Here the jury passed upon an issue of fact properly tendered to it. While this court may not agree with the jury award, our review function does not permit us to set aside an award which is supported by substantial, but disputed, evidence.


ROSS, Circuit Judge (dissenting).


While I agree with the majority's reliance upon Potter v. Milbank Manufacturing Co., 489 S.W.2d 197 (Mo.1972), and with its statement of the standard of review to be utilized here, I disagree with the conclusion that the jury's verdict was supported by sufficient evidence. Eimer offered four possible alternative reasons for his discharge, but the evidence on each one is so weak that only through sheer speculation could it be concluded that any of them might be the true reason.


Eimer's refusal to accept a promotion to Texaco's New York headquarters occurred many months before he was fired. And Eimer himself testified that he was not aware of any repercussions resulting from this refusal. In fact, after this refusal Eimer was given a promotion and salary increase in St. Louis. It is inconceivable that his decision to remain in St. Louis was a "true reason" for his discharge after the spill.


When Eimer "refused" to return to St. Louis from Jefferson City on the day after the spill he was not, in fact, refusing any company order since his immediate superior called him in Jefferson City and told him that it would be all right to return the following day. One company official did express his displeasure at the delay to Eimer; but that official had no authority to fire Eimer, and his uncontradicted testimony is that he did not recommend that Eimer be discharged, but only that he be suspended for two weeks and given a letter of reprimand. There is, therefore, absolutely no evidence from which to conclude that Eimer's remaining in Jefferson City overnight to take the professional engineer's examination was a reason for his discharge.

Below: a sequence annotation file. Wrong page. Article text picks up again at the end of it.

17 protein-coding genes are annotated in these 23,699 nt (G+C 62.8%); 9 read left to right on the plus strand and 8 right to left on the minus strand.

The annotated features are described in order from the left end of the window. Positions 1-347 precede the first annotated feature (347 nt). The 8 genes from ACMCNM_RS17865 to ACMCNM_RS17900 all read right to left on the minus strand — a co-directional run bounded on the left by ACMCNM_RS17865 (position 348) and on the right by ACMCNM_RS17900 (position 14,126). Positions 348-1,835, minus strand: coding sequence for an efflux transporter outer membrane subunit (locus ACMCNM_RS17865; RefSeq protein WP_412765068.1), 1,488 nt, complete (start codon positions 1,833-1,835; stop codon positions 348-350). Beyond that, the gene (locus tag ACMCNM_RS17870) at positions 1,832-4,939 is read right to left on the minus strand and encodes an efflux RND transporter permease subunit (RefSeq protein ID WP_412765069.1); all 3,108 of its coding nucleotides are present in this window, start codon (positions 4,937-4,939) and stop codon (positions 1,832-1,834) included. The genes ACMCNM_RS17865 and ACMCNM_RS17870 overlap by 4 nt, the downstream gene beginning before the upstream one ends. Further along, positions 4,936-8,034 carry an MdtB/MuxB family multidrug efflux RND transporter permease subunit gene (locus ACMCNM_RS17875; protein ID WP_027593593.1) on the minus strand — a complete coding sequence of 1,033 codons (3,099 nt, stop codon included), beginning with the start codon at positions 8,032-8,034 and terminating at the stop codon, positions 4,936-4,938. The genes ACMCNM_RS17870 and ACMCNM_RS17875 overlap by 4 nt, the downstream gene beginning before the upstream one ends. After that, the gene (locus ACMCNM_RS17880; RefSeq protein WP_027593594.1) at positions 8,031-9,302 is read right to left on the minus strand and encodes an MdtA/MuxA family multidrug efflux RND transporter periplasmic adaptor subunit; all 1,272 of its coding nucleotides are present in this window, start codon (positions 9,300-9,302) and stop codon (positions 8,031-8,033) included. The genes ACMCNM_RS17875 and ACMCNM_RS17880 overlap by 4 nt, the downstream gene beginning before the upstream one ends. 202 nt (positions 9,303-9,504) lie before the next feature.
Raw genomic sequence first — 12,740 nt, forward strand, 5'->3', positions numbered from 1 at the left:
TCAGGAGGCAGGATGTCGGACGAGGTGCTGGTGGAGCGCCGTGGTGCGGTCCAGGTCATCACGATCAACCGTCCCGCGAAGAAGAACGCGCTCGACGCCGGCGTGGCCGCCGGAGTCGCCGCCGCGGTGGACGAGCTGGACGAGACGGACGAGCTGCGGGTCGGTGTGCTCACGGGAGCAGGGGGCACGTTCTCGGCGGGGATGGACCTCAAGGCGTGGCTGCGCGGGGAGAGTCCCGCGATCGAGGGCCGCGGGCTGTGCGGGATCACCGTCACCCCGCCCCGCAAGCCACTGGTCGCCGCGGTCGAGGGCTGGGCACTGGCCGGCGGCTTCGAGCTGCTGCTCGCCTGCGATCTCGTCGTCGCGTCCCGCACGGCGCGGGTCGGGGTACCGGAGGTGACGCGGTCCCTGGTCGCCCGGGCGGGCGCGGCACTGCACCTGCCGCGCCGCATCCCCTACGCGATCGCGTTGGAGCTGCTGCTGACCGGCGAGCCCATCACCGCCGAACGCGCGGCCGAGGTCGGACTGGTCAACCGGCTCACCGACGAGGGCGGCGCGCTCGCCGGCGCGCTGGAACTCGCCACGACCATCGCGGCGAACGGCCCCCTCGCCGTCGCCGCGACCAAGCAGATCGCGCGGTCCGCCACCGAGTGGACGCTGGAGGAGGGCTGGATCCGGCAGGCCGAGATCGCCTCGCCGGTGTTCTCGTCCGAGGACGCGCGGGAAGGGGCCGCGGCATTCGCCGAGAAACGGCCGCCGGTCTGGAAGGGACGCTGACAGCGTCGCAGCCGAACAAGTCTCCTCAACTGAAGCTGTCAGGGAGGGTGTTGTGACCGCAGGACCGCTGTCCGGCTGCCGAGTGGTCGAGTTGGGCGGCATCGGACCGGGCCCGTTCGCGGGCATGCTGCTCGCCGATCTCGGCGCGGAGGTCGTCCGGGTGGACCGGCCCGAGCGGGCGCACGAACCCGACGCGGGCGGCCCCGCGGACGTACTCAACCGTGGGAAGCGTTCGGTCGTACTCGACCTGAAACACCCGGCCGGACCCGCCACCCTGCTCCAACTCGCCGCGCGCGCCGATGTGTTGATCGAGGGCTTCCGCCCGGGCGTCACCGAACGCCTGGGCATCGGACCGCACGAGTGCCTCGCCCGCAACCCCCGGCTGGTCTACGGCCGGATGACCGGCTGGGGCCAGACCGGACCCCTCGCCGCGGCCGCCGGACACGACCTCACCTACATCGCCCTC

The fact that Eimer received the most stringent penalty and was the most junior of the company employees who were disciplined because of the spill establishes nothing in the context of this case. There is no evidence to show that Texaco routinely punishes junior employees more harshly for their mistakes. Eimer admitted in his statement to the officials investigating the spill that he, along with others, was responsible for it. And he was in overall charge of the construction project. It is pure speculation to tie Eimer's discharge to his lack of seniority among those disciplined.


Finally, the fact that Texaco made a claim for damages from the independent piping contractor does not even remotely suggest that it did not also consider Eimer negligent and responsible for the spill. There simply is no connection between Texaco's claim against the contractor and a conclusion that it did not fire Eimer because of his part in the accident.


This Court should be hesitant to overturn a jury's finding of fact, but I am convinced that the paucity of probative evidence in this case mandates such a result. I am convinced that the only logical determination that the jury could have made based upon the evidence presented to it was that Eimer was fired for exactly the reason stated in the letter.


290.140. Letter of dismissal, when failure, misdemeanor

Whenever any employee of any corporation doing business in this state shall be discharged or voluntarily quit the service of such corporation, it shall be the duty of the superintendent or manager of said corporation, upon the written request of such employee to him, if such employee shall have been in the service of said corporation for a period of at least ninety days, to issue to such employee a letter, duly signed by such superintendent or manager, setting forth the nature and character of service rendered by such employee to such corporation and the duration thereof, and truly stating for what cause, if any, such employee has quit such service; and if any such superintendent or manager shall fail or refuse to issue such letter to such employee when so requested by such employee, such superintendent or manager shall be deemed guilty of a misdemeanor, * * *.


The Honorable James H. Meredith, Chief Judge, Eastern District of Missouri, denied appellant's motion for judgment in accordance with its motion for a directed verdict or for a new trial


Texaco computed its damages from the spill as in excess of $30,000. The settlement amount paid to Texaco was $3,500